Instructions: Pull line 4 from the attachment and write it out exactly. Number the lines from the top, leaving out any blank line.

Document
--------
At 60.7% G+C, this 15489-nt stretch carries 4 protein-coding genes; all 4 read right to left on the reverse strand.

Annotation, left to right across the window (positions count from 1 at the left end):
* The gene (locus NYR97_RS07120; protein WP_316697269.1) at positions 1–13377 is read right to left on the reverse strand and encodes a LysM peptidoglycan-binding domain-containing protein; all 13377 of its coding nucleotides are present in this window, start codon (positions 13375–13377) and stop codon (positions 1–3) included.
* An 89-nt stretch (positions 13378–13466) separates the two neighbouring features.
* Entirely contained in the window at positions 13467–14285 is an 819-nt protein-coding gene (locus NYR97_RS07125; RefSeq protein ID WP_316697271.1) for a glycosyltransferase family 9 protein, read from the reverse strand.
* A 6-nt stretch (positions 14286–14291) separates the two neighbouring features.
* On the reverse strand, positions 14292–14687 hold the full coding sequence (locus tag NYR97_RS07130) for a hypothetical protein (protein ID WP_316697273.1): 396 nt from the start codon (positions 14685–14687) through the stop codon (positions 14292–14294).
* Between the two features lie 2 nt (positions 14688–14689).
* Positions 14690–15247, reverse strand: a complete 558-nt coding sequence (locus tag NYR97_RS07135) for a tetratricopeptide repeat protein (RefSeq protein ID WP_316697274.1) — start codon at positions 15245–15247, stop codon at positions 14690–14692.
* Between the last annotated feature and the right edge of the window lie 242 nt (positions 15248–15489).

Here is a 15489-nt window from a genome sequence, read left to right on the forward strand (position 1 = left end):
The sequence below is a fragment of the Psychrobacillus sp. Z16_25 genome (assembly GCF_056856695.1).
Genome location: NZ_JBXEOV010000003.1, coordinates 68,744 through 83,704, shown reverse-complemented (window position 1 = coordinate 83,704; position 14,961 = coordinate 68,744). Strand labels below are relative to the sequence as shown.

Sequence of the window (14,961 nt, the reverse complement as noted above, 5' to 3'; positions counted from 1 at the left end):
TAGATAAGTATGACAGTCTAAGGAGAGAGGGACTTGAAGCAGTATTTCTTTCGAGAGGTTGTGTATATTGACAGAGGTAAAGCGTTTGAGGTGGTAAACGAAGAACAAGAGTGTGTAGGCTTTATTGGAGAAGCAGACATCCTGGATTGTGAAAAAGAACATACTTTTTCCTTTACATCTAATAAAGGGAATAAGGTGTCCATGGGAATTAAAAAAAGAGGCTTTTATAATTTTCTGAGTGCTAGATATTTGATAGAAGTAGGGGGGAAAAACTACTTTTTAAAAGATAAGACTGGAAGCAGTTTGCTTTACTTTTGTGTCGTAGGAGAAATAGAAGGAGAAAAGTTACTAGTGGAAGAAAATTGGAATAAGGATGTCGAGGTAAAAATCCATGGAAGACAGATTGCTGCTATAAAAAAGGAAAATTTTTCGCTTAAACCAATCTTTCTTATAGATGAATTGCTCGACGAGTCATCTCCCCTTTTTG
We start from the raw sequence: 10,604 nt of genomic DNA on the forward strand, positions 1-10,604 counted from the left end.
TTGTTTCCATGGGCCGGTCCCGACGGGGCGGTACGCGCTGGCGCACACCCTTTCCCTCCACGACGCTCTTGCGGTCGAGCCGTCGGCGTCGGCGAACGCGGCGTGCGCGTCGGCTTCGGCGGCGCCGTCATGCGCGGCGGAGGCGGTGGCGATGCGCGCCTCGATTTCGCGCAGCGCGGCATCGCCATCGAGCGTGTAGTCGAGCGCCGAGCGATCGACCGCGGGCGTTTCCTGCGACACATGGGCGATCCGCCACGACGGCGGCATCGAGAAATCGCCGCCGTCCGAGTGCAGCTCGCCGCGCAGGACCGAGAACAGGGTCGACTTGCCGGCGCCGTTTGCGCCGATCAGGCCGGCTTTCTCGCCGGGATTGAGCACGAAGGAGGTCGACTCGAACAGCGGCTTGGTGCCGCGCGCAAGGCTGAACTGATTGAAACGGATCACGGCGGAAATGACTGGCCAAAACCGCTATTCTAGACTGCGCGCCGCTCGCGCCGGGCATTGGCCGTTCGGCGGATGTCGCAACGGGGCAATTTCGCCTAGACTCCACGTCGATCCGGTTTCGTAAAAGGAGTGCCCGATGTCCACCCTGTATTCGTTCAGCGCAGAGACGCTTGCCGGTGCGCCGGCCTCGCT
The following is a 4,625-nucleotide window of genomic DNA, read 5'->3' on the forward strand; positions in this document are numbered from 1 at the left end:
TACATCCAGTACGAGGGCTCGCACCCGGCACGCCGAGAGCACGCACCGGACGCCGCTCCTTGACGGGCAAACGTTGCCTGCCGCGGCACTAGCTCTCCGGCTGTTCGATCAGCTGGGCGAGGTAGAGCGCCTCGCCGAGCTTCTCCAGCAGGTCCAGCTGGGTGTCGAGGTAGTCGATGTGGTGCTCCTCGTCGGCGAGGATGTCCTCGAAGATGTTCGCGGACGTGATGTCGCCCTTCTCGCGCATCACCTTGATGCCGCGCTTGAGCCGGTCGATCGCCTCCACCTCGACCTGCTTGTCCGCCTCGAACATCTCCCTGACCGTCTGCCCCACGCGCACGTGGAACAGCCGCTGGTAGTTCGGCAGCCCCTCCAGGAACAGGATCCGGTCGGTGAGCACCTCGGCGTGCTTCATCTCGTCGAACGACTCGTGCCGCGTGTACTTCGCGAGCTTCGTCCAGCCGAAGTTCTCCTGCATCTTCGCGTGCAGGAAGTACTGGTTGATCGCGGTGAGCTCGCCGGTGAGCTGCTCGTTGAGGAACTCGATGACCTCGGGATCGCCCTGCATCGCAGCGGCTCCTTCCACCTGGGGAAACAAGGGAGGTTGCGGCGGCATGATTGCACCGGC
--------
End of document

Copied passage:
* An 89-nt stretch (positions 13378–13466) separates the two neighbouring features.